Social conservatives that united behind former Arkansas Gov. Mike Huckabee in 2008 remain splintered among a handful of candidates that include Texas Gov. Rick Perry, Minnesota Rep. Michele Bachmann and former Pennsylvania Sen. Rick Santorum. Gingrich, the former House speaker, was Romney's latest threat but he's taken a significant beating from an onslaught of advertisements by a super PAC run by Romney's allies. Paul, a libertarian-leaning Republican, is a serious contender in Iowa but he has foreign policy views so outside the Republican mainstream that most Republicans believe he has little chance to win the GOP nomination.
On Wednesday, a new CNN/TIME poll in Iowa showed Romney leading with 25 percent support. Paul had 22 percent and Santorum drew 16 percent while Gingrich had fallen to 14 percent.
So Romney is trying to seize the moment. And it may be working.
Overflow crowds have been greeting Romney at every stop of his three-day, seven-city tour on a bus plastered with his campaign logo and "Conservative, Businessman, Leader" slogan on the side.
So many people showed up at a deli in Clinton that Romney's staff also sent the candidate to visit the restaurant across the street. Before sunrise, the line to see Romney at Elly's Coffee and Tea in Muscatine stretched out the door and down the block.
On Tuesday night, the campaign said that only 150 people had RSVPed to attend Romney's speech in Davenport. But more than 500 people showed up, shutting at least 200 people out of the Blackhawk Hotel ballroom. Many area voters were notified only that morning of Romney's visit.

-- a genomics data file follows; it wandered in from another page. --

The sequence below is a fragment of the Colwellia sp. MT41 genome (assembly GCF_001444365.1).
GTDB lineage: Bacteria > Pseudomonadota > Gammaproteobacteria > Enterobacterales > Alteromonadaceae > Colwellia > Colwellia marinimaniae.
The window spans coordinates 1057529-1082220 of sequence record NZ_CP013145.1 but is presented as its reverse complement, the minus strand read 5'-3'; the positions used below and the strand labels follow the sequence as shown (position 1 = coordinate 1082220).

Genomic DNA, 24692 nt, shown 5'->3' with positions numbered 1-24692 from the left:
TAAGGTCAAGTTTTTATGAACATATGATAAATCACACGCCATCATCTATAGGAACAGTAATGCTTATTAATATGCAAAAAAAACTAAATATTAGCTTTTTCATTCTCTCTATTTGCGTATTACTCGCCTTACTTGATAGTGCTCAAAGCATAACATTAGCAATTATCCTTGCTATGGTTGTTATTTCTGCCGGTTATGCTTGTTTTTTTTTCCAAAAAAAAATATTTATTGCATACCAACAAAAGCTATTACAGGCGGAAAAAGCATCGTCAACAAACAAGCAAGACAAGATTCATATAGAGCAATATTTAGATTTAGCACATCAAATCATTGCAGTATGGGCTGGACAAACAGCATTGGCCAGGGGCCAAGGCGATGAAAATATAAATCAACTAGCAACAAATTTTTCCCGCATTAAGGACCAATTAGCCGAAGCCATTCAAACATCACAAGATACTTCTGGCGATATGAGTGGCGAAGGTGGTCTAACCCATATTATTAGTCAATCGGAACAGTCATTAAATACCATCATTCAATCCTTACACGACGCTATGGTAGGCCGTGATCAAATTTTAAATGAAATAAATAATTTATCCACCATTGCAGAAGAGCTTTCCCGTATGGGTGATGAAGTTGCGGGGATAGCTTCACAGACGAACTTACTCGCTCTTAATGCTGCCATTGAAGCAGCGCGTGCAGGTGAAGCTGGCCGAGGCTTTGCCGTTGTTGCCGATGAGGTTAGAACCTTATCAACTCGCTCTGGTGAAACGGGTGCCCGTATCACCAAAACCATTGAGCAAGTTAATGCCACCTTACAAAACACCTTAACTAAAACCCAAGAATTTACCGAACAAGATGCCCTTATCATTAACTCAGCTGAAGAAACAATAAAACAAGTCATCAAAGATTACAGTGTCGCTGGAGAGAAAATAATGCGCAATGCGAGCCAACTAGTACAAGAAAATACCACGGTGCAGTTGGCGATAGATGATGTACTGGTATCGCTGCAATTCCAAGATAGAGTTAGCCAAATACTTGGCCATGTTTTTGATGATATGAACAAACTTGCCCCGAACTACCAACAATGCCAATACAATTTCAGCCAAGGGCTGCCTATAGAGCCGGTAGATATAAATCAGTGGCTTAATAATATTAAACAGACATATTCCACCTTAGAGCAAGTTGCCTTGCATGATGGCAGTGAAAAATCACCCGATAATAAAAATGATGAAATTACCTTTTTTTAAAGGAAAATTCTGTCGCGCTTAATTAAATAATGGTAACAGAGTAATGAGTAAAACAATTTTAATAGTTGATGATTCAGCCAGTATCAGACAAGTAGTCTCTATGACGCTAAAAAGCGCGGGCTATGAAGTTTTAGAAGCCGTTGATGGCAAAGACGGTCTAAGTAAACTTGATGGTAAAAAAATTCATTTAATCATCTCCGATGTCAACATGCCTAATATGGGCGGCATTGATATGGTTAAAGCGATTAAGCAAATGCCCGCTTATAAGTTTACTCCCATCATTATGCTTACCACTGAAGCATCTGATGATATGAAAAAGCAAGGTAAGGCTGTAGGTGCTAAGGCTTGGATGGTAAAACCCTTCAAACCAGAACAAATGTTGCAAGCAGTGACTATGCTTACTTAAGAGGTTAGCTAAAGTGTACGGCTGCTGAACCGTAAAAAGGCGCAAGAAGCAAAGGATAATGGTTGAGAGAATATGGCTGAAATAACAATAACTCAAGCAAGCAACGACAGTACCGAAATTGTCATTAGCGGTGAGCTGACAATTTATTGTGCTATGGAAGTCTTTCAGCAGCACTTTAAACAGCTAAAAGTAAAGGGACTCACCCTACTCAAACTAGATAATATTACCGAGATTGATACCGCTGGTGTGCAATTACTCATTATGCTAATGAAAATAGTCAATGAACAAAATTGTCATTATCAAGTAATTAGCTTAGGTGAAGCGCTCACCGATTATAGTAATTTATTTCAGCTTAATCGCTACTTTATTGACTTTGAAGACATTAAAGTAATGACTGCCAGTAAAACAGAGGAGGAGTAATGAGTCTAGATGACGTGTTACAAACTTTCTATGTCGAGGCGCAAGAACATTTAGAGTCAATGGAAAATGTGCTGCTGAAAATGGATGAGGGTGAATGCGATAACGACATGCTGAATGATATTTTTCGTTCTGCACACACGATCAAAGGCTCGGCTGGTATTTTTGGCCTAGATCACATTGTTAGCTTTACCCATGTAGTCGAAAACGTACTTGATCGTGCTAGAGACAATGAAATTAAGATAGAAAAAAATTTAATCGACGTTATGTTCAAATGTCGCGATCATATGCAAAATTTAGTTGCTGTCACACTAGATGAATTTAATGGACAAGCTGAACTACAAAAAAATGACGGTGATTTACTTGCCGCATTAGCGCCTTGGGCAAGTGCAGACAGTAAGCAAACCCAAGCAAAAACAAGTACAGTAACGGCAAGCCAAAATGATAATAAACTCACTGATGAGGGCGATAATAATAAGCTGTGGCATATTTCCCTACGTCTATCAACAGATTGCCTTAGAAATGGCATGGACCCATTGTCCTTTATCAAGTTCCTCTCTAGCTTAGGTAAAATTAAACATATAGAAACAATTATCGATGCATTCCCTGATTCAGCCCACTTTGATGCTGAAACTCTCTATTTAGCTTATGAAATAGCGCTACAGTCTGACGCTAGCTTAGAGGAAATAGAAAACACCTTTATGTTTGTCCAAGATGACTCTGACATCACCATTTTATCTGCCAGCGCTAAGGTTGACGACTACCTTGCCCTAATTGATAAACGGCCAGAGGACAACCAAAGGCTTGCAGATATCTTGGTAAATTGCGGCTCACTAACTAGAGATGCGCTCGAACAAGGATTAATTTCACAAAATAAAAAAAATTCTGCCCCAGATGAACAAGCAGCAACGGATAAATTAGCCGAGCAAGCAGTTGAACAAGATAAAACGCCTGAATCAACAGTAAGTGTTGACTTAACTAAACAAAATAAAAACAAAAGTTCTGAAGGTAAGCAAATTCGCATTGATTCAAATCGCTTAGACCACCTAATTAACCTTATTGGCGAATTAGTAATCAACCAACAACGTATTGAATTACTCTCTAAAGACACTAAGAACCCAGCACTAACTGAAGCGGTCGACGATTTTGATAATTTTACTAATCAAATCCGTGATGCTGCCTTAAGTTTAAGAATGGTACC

People seem to like what they hear.
"He's probably the best chance to beat Obama," said Carol Hetzler, a medical secretary who backed Sen. John McCain's in 2008. She had also considered voting for Gingrich.
And Tim McCleary, who was waiting in line at Elly's before 7 a.m. to see Romney, said: "The only reason I'm supporting Romney is because he can win the election."
As Romney visits small towns in eastern Iowa, he's also doing countless interviews with the local media. He spent most of Wednesday morning talking to radio stations and small Iowa newspapers.
He's also relying on friends to help him make the sale.
Romney was dispatching surrogates from nearby states, including South Dakota Sen. John Thune, former Sens. Norm Coleman of Minnesota and Jim Talent of Missouri, to campaign in Iowa. Former Kansas Sen. Bob Dole was dialing influential activists Tuesday, including former state GOP chairman Steve Grubbs, who is a well-connected campaign operative in Davenport in the heart of Romney's eastern Iowa base.
"He made the argument that the candidate who has shown the ability to win by the effectiveness of the campaign he's run is Mitt Romney," said Grubbs, who worked on Dole's 1996 campaign. "At the end of the day, he was selling electability."
It's the case Romney will try to make in North Liberty, Waterloo and Ames on Thursday and in Des Moines on Friday.
Mindful not to ignore New Hampshire altogether, Romney planned events there Friday and Saturday. Four of his five sons will campaign in the state Thursday before heading to Iowa this weekend. His wife, Ann, will remain in Iowa all weekend, campaigning in the western part of the state. Romney returns to Iowa later Saturday.
Associated Press writer Thomas Beaumont in Des Moines contributed to this report.